Analysis of Surfing Injuries Presenting in the Acute Trauma Setting

  • Jubbal K.T. e col.
High relevance study
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The purpose of this study is to address the void of information regarding severe surfing injuries in the trauma setting, including injury patterns, associated hospitalization course, and risk fac- tors. Understanding the injury patterns in surfing accidents is crucial for proper management of surfing injuries.

Methods: A retrospective analysis was performed of all surfing-related injuries in a Level 1 trauma center between 2000 and 2016.
Results: A total of 93 patients were identified. Body parts most commonly affected include the head (42, 46%), face (21, 22%), and spine (47, 51%). Twenty-eight (30%) patients required surgical intervention, including 19 for spinal injuries, 3 for facial injuries, 4 for upper extremity injuries, and 2 for lower extremity injuries. The distribution for most presentations (55, 59%) oc- curred in the summer months between July and September. The Injury Severity Score demonstrated strong positive correlation with the length of hospital stay, with a Pearson coefficient of 0.52 (P < 0.01). The average length of hospitali- zation was 5.8 days, with intensive care unit level care required in 49% (46) patients and average length of intensive care unit stay of 5.5 days. Alcohol content was tested in 84% (78) of patients and found positive in 10% (8) of tested patients. Drug screening was performed in 70% (64) patients and found positive in 38% (24) of tested patients.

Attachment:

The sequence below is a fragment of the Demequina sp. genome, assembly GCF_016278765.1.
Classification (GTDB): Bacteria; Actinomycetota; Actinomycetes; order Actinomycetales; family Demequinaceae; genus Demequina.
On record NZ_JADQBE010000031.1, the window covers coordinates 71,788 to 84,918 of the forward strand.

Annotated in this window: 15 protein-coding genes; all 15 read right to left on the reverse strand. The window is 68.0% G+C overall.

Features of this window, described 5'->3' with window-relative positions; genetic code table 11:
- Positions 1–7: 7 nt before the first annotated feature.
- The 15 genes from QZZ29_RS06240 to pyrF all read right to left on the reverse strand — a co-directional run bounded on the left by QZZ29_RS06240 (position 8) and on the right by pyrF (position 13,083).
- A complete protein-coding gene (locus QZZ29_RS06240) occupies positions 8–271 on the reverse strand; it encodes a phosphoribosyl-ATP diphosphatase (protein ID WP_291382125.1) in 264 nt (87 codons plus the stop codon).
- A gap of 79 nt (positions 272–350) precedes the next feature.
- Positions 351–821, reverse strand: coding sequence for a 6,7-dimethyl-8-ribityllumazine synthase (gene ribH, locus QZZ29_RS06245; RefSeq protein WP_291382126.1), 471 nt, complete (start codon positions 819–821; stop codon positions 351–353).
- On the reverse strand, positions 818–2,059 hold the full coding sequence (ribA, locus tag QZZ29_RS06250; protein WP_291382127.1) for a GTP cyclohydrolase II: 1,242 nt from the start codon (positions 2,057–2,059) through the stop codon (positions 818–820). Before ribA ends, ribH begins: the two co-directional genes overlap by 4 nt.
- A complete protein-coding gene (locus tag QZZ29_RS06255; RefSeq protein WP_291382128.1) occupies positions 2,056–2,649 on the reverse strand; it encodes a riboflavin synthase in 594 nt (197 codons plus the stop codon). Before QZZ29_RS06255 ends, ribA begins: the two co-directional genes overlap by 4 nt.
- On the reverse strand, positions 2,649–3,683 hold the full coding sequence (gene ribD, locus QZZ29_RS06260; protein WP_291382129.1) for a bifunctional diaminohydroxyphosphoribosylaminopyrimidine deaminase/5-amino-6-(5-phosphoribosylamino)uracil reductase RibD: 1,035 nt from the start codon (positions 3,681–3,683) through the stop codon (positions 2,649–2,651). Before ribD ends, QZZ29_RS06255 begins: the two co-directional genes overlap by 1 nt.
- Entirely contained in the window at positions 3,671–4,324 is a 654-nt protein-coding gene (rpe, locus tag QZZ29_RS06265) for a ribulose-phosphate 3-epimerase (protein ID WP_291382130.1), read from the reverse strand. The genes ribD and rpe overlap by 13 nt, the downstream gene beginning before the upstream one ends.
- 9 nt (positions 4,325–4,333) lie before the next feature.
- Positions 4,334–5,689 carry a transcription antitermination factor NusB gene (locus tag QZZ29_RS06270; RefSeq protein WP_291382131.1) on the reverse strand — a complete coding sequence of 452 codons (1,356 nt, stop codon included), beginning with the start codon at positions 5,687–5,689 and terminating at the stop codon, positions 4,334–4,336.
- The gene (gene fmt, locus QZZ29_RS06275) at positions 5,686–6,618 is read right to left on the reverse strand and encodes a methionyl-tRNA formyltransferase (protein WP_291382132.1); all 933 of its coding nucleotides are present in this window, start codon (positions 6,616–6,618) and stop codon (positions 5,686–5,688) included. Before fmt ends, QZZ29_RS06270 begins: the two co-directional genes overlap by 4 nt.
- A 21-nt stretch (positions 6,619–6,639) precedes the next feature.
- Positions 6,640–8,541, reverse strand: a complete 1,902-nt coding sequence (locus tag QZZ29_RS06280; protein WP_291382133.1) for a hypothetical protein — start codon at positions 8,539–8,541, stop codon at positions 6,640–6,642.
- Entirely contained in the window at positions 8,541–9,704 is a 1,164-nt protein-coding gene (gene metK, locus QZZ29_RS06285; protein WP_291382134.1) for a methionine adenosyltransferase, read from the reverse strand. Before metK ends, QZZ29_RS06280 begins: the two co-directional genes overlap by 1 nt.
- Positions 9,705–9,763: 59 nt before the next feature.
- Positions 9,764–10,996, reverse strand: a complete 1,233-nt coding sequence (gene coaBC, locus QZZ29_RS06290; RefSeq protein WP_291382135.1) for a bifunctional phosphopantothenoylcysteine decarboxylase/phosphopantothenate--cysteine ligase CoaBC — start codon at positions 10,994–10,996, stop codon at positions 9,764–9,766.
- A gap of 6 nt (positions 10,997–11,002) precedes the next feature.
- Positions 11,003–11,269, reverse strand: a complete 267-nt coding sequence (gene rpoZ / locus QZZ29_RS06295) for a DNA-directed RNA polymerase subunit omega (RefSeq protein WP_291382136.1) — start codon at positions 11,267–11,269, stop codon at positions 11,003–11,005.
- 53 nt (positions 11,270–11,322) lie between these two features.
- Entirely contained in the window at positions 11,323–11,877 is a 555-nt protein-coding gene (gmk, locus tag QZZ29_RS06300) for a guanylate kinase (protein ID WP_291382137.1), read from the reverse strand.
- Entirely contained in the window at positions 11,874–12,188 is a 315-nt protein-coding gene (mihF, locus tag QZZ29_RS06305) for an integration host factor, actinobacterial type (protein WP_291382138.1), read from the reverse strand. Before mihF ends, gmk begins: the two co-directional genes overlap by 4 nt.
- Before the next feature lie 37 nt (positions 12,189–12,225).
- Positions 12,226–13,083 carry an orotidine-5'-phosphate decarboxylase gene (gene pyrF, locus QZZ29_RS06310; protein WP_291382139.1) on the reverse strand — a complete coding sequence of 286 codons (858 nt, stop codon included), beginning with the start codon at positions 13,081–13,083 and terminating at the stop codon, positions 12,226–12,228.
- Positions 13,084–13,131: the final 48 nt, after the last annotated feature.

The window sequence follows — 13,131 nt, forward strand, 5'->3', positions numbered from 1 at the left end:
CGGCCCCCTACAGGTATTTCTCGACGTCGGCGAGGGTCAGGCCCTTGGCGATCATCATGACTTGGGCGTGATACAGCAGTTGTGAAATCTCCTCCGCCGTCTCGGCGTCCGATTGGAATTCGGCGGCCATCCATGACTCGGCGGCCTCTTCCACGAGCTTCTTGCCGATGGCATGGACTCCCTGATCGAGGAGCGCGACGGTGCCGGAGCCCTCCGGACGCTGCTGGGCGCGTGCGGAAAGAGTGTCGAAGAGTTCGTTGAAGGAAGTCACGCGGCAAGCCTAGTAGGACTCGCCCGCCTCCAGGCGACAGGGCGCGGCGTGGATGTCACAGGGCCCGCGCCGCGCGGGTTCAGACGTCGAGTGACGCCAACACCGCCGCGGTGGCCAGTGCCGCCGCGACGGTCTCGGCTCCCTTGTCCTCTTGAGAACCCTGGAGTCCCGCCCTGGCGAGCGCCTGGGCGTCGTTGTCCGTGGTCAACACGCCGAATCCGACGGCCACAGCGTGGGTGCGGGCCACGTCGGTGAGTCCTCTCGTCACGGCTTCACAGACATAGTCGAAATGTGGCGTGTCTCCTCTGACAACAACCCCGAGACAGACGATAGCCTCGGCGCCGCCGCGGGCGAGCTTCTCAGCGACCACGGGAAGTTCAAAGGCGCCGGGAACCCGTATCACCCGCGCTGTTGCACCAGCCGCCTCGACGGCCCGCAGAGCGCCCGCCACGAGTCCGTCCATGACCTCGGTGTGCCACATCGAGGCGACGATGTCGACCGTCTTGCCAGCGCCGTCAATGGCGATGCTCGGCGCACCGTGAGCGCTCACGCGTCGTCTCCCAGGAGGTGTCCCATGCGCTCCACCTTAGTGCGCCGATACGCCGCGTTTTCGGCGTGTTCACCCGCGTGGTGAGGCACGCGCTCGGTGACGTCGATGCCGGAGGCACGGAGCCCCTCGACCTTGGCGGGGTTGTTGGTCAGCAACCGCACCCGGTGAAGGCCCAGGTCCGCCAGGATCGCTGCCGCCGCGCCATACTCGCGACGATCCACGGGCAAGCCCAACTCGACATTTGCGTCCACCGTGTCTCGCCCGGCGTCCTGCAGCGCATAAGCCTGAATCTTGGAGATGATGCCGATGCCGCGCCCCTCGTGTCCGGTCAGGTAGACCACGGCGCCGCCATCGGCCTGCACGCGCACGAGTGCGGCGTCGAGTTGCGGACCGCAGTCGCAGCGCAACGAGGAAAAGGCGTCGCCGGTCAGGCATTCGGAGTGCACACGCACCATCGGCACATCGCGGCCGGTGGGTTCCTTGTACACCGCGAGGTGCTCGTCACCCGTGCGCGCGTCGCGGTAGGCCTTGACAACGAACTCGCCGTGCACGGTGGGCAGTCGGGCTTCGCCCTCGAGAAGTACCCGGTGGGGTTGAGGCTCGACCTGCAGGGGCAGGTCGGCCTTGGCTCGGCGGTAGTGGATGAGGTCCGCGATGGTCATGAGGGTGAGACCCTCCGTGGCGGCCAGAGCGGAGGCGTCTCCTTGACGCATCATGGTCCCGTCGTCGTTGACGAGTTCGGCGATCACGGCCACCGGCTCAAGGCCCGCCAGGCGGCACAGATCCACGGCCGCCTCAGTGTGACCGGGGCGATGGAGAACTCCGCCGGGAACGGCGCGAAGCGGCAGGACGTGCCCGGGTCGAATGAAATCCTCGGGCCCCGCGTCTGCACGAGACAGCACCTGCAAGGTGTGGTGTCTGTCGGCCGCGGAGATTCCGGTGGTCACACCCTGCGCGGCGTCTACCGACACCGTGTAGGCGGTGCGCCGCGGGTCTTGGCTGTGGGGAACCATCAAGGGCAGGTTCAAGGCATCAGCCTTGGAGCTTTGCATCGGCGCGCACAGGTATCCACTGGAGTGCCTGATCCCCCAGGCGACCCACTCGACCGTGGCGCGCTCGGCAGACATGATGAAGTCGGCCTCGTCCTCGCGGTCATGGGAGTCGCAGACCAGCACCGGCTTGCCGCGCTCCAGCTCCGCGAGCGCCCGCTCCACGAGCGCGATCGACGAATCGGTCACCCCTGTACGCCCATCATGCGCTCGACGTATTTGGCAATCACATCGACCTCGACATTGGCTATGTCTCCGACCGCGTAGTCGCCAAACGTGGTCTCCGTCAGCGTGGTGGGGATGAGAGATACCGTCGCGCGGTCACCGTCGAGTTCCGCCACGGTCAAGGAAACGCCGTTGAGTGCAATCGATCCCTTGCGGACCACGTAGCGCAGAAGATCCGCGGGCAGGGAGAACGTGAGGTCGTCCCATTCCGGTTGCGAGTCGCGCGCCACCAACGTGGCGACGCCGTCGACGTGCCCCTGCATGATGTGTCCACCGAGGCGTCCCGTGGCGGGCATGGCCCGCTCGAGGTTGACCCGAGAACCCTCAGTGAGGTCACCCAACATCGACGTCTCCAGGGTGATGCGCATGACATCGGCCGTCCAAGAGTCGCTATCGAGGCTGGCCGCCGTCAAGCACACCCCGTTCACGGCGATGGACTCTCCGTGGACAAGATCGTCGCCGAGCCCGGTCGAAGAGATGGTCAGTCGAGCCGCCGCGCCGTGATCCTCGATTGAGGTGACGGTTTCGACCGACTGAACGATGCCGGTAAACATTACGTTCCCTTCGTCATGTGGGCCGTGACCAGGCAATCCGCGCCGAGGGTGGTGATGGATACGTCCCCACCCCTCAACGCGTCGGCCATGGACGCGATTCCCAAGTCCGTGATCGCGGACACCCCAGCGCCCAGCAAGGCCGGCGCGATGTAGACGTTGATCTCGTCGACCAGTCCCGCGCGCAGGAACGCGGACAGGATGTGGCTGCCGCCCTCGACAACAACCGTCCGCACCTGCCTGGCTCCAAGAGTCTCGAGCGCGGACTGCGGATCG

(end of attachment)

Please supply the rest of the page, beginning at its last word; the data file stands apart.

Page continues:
Conclusions: Surfing, although a relatively safe sport, is not without major risks. In contrast with other studies, we found a high proportion of head, face, and spine injuries in patients presenting with surfing injuries in the trauma setting, consis- tent with its presentation as a high velocity and high impact injury. With plastic surgeons often treating severe head and facial injuries, understanding the injury patterns in severe surfing accidents is crucial for proper management. High rates of positive alcohol and drug screening signal the importance to bring awareness to the dangers of surfing under the influence.

SID opinion: 🤙🤙🤙. Retrospective analysis of a reference center. It shows that Head and Cervical injuries are significant in surfing. In addition, the summer season with fuller days also influences traumatic incidence.

SID TIP: Always protect your head and neck at the time of fall. Avoid drinking alcohol before surfing and beware of the crowd days.